Learning from LBJ

By Thomas, Evan; Connolly, Katie | Newsweek, April 5, 2010 | Go to article overview
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Learning from LBJ


Thomas, Evan, Connolly, Katie, Newsweek


Byline: Evan Thomas and Katie Connolly

Obama is more of a persuader than a fighter--but he's still a work in progress.

It's called "the treatment." All presidents administer it, one way or another. The trick is to use the perks of the office and the power of personality to bring around doubters and foes. LBJ was the most outlandish and sometimes outrageous practitioner. With three televisions blasting in the background, Johnson would get about six inches away from the face of some beleaguered or balky senator or cabinet secretary. Sometimes LBJ would beckon the man into the bathroom and continue to cajole or harangue while he sat on the toilet.

Air Force One is a favorite tool presidents use to inspire and overawe. With much guffawing and backslapping, recalcitrant lawmakers are led to a luxurious cabin where they are granted a presidential audience and bestowed with swag, like cuff links with the presidential seal (Johnson gave away plastic busts of himself). Dennis Kucinich, seven-term congressman from Ohio and potential vote-switcher for health reform, was invited aboard Air Force One a couple of weeks before the climactic vote in the House. He had dealt with Presidents Clinton and Bush before, but Obama was different. The president was sitting in shirt sleeves behind a desk, computer to one side, notepad and pen at the ready. "He doesn't twist arms," recalls Kucinich. Rather, the president quietly listened. He was "all business," and sat patiently while Kucinich expressed his concerns, which Obama already knew. Then the president laid out his own arguments. Kucinich wasn't persuaded by the president, he told NEWSWEEK. But he voted for the bill because he did not want the presidency to fail, and he was convinced Obama would work with him in future.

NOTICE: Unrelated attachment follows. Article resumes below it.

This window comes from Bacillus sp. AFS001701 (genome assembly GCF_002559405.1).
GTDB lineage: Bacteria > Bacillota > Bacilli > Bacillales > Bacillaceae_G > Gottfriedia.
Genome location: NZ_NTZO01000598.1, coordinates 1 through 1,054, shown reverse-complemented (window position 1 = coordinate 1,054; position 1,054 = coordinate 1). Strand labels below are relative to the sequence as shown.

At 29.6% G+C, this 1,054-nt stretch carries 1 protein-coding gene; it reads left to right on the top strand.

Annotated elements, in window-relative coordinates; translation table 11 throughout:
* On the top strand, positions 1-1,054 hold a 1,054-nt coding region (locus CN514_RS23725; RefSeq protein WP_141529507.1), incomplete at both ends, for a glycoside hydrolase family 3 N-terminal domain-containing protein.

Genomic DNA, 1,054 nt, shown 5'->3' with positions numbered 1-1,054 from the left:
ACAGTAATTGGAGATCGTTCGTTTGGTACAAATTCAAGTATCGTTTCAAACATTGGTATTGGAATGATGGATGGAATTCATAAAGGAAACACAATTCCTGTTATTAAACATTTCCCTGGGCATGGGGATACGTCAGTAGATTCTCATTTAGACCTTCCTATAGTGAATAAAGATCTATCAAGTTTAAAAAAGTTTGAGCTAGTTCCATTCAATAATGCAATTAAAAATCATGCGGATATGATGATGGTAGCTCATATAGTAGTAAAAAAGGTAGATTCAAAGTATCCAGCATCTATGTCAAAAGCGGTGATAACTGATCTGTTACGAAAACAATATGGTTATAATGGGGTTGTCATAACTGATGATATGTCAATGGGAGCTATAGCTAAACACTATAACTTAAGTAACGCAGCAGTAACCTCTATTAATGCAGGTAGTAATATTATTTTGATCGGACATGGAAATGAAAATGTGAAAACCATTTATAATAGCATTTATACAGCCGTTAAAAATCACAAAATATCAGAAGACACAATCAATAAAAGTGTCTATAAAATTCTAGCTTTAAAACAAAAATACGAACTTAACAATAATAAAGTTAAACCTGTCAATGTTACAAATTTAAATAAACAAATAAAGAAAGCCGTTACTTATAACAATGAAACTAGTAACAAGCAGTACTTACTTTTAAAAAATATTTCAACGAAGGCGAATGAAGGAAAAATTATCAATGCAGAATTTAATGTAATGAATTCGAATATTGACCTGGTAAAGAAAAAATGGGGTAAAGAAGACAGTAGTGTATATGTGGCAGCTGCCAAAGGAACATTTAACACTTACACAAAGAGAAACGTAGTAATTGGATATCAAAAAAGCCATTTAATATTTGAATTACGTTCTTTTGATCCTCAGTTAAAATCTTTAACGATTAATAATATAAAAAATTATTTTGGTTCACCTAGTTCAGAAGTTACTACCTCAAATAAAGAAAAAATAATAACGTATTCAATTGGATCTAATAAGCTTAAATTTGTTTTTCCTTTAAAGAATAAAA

A president's first year in office is often a time for learning. The harshest lessons are beginners' mistakes, like the Bay of Pigs fiasco for JFK. The real key is to figure out how to use the prestige of the office to get things done: when to conserve your political capital, and when and how to spend it. Judging from Obama's campaign, which revolutionized politics with its ability to tap grassroots networks of donors and activists, many expected President Obama to go over the heads of Congress and mobilize popular passions to achieve his top priorities. But on what may be his signature issue, that wasn't really the case.

Obama came close to prematurely ending his effectiveness as president before finally pulling out the stops. In the last push for the health-care bill, he reminded voters of Obama the candidate, fiery and full of hope. But during the health-reform bill's long slog up and around Capitol Hill, Obama was a strangely passive figure. He sometimes seemed more peeved than engaged. His backers naturally wondered why he seemed to abandon the field to the tea partiers. The answer may be that at some level he just doesn't like politics, not the way Bill Clinton or LBJ or a "happy warrior" like Hubert Humphrey thrived on the press of flesh, the backroom deal, and the roar of the crowd. That doesn't mean Obama can't thrive or be successful--even Richard Nixon was elected to two terms. But it does mean that the country is run by what New York Times columnist Maureen Dowd wryly called "the conquering professor"--a president who leads more from the head than the heart, who often relies more on listening than preaching.

Obama entered politics as a community organizer, and as a presidential candidate he oversaw an operation that brilliantly organized from the ground up. So it was a puzzle to Marshall Ganz, a longtime community organizer, that Obama seemed to neglect the basic rule of a grassroots organizer: to mobilize and, if necessary, polarize your popular base against a common enemy. Instead, President Obama seemed to withdraw and seek not to offend while Congress squabbled. "It was a curiously passive strategy," says Ganz, who worked for 16 years with Cesar Chavez and the United Farm Workers and now teaches at Harvard's Kennedy School.

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